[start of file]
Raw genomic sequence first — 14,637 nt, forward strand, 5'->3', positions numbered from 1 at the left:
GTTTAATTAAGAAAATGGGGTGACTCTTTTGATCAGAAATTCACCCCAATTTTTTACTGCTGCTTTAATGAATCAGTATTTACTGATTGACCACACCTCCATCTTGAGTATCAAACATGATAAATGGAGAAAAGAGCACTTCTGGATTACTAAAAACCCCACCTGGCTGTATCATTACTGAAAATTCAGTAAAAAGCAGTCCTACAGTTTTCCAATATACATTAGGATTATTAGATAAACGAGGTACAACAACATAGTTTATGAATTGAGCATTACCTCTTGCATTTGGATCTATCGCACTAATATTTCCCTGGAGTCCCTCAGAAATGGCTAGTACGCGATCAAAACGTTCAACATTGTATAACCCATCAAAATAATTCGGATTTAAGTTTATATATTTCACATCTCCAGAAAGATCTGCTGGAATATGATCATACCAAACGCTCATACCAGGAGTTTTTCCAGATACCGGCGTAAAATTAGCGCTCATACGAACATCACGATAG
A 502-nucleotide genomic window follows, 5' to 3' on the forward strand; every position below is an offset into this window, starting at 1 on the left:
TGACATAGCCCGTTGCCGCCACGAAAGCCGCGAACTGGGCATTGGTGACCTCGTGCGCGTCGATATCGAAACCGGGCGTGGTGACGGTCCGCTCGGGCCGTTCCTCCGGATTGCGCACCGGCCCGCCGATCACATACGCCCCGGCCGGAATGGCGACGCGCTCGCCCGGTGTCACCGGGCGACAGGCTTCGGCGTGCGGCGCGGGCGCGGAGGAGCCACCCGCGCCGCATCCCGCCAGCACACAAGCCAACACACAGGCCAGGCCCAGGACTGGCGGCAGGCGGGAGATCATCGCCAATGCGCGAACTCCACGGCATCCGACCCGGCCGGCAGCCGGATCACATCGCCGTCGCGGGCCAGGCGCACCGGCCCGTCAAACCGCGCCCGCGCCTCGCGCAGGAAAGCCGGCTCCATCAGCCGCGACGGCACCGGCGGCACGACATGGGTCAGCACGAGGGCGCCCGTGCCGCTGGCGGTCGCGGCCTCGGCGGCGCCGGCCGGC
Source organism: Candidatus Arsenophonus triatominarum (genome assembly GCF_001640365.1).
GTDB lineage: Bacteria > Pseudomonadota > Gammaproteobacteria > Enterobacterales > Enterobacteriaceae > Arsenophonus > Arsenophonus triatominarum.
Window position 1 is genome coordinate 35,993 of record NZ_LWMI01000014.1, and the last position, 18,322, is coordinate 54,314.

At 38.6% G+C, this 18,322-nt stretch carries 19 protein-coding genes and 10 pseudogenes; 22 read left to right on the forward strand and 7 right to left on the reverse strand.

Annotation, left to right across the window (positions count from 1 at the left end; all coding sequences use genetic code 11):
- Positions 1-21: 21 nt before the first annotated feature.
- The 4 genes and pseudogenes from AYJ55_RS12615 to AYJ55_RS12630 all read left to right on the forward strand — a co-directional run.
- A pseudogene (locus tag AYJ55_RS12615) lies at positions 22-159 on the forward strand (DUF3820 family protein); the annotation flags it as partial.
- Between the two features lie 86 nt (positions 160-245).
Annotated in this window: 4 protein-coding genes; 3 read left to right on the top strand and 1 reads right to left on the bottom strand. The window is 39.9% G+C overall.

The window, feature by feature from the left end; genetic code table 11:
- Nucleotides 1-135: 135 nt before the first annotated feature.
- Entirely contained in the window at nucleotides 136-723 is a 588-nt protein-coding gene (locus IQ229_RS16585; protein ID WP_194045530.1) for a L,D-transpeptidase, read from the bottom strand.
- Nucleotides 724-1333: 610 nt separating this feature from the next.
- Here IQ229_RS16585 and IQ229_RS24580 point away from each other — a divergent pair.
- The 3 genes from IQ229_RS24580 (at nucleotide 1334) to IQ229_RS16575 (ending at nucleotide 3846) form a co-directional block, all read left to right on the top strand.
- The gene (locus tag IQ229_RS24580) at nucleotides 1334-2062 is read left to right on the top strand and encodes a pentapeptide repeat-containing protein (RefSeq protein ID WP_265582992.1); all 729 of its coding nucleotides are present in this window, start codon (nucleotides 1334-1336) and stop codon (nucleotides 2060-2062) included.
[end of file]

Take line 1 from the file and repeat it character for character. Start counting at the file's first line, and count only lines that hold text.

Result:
Raw genomic sequence first — 14,637 nt, forward strand, 5'->3', positions numbered from 1 at the left: